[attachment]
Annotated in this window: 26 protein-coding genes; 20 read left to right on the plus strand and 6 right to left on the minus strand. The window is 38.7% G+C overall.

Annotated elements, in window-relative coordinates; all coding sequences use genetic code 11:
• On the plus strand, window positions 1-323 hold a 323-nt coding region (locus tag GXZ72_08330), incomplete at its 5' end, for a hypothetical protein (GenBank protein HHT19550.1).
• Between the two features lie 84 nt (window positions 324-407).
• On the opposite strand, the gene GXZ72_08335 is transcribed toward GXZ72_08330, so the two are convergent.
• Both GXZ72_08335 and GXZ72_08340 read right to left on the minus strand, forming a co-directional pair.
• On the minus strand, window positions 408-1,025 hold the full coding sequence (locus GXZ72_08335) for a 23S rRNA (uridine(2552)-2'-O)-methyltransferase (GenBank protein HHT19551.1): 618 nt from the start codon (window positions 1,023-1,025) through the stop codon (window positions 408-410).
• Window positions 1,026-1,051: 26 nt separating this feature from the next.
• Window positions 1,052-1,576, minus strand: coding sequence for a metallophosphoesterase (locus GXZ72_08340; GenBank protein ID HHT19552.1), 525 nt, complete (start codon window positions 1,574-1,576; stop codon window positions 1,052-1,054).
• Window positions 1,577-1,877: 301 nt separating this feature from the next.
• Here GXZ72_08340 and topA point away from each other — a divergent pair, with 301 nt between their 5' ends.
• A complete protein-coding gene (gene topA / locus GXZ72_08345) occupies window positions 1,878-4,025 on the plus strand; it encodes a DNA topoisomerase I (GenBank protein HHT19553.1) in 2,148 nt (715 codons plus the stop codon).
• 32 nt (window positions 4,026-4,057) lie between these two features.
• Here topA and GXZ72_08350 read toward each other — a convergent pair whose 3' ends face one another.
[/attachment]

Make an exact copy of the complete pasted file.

Annotated in this window: 26 protein-coding genes; 20 read left to right on the plus strand and 6 right to left on the minus strand. The window is 38.7% G+C overall.

Annotated elements, in window-relative coordinates; all coding sequences use genetic code 11:
• On the plus strand, window positions 1-323 hold a 323-nt coding region (locus tag GXZ72_08330), incomplete at its 5' end, for a hypothetical protein (GenBank protein HHT19550.1).
• Between the two features lie 84 nt (window positions 324-407).
• On the opposite strand, the gene GXZ72_08335 is transcribed toward GXZ72_08330, so the two are convergent.
• Both GXZ72_08335 and GXZ72_08340 read right to left on the minus strand, forming a co-directional pair.
• On the minus strand, window positions 408-1,025 hold the full coding sequence (locus GXZ72_08335) for a 23S rRNA (uridine(2552)-2'-O)-methyltransferase (GenBank protein HHT19551.1): 618 nt from the start codon (window positions 1,023-1,025) through the stop codon (window positions 408-410).
• Window positions 1,026-1,051: 26 nt separating this feature from the next.
• Window positions 1,052-1,576, minus strand: coding sequence for a metallophosphoesterase (locus GXZ72_08340; GenBank protein ID HHT19552.1), 525 nt, complete (start codon window positions 1,574-1,576; stop codon window positions 1,052-1,054).
• Window positions 1,577-1,877: 301 nt separating this feature from the next.
• Here GXZ72_08340 and topA point away from each other — a divergent pair, with 301 nt between their 5' ends.
• A complete protein-coding gene (gene topA / locus GXZ72_08345) occupies window positions 1,878-4,025 on the plus strand; it encodes a DNA topoisomerase I (GenBank protein HHT19553.1) in 2,148 nt (715 codons plus the stop codon).
• 32 nt (window positions 4,026-4,057) lie between these two features.
• Here topA and GXZ72_08350 read toward each other — a convergent pair whose 3' ends face one another.